Friday, 21 December 2007

Conference Notes

Last week was our company sales conference, which we have two or three times a year. The point of these is for editors to present the sales force with new and upcoming titles, so they are suitably enthused and briefed before they go out and sell the books into the shops. This particular conference was for May-August 2008, and as The Bromley Boys is down for an August publication date, it was down to me to talk the talk. I think the presentation went well with the sales reps in particular extremely keen, and asking to read material as soon as possible. Which is always a good sign. Anyway, this is what I said...

Picture the scene. It’s 1969. The Beatles and the Stones are doing battle at the top of the charts. A new TV series called Monty Python’s Flying Circus has just started. And England are world cup holders, officially the best team in the world.
Dave Roberts, a teenage boy in a sleepy south London suburb has been bitten by the football bug as so many of his generation. But rather than supporting the high-flying likes of West Ham or Arsenal, he has instead opted for a lifetime’s suffering in supporting his local non-league team, Bromley football club. And far from being the best team in the world, Bromley are the exact opposite. In 1969, Bromley suffer their worst ever season, finishing bottom of the bottom of the non-league league. Officially the worst team in England, the only saving grace is that they can’t actually get relegated, for the simple reason that there’s nowhere else for them to go.
The Bromley Boys is Dave’s funny and heartwarming story of a football club at rock bottom. Bromley are a club where the attendance is always given at 400, because no-one can bothered to count the crowd. They’re a team who let in so many goals that the taunting opposition fans actually lose count of the score. They’re a team who play in the bizarre Kent Floodlit Cup, a cup competition exclusively for clubs in Kent with floodlights, and get beaten by a team from Essex.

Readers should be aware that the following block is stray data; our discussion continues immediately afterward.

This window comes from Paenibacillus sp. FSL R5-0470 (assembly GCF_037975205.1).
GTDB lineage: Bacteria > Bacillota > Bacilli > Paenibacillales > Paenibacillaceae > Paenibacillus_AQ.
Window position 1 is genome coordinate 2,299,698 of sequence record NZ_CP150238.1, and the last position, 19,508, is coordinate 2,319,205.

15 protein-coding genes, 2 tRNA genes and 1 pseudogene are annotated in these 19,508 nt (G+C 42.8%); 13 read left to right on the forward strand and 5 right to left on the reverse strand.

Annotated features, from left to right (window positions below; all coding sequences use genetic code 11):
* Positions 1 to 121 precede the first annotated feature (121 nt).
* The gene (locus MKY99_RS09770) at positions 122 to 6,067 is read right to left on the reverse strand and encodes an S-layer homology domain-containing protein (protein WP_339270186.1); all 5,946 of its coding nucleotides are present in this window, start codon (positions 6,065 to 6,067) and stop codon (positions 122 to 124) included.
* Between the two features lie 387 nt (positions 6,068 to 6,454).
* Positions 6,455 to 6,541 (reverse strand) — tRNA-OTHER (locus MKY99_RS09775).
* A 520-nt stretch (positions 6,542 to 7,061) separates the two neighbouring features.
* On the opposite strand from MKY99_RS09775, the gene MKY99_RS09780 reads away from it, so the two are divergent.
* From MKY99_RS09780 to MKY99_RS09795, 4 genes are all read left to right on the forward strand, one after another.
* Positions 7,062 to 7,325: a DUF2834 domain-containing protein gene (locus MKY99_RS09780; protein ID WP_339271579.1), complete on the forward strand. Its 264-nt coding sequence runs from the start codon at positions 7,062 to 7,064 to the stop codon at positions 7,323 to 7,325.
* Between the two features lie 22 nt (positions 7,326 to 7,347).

This is a personal coming of age story too. Dave’s obsession with the local non-league team does not exactly make him many friends, and that’s before he is sent to a local boarding school, where the only sport they play is rugby. In one particularly disastrous episode, Dave runs away in order because he can’t bear to miss Bromley play Ilford, buys an egg sandwich at half time by mistake, which means he has no money left for the bus back, and ends up walking across the fields of Kent at 2 in the morning, while the school, the police and his parents are all out searching for him.
There’s one final twist about The Bromley Boys, which is the blog that accompanies the book. Since Dave began writing the book in the summer, he and I have been blogging the book’s progress at The subtitle of the blog is ‘The Story of A Book From Start to Finish’, and that’s exactly what it is. Dave is writing about writing, I’m writing about editing, and then, as the book progresses and more people get involved, I hope that other people, including your good selves, will also contribute, to give a unique account of what is involved in putting a book together. I think this is the first time this has been attempted, and I hope that you’ll be keen to get involved.
To sum up, The Bromley Boys is funny, touching and extremely well written, the sort of universal football story that will appeal to fans everywhere. It taps into a long standing tradition of successful books about sporting failure. It also takes advantage of the nostalgia angle too – the 1960s setting will appeal to the many thousands who bought the recently anthologies of You Are The Ref and Buchan’s Football Monthly.
And if you remember nothing else, here’s your five second sound bite to remember, The Bromley Boys is a non-league Fever Pitch.

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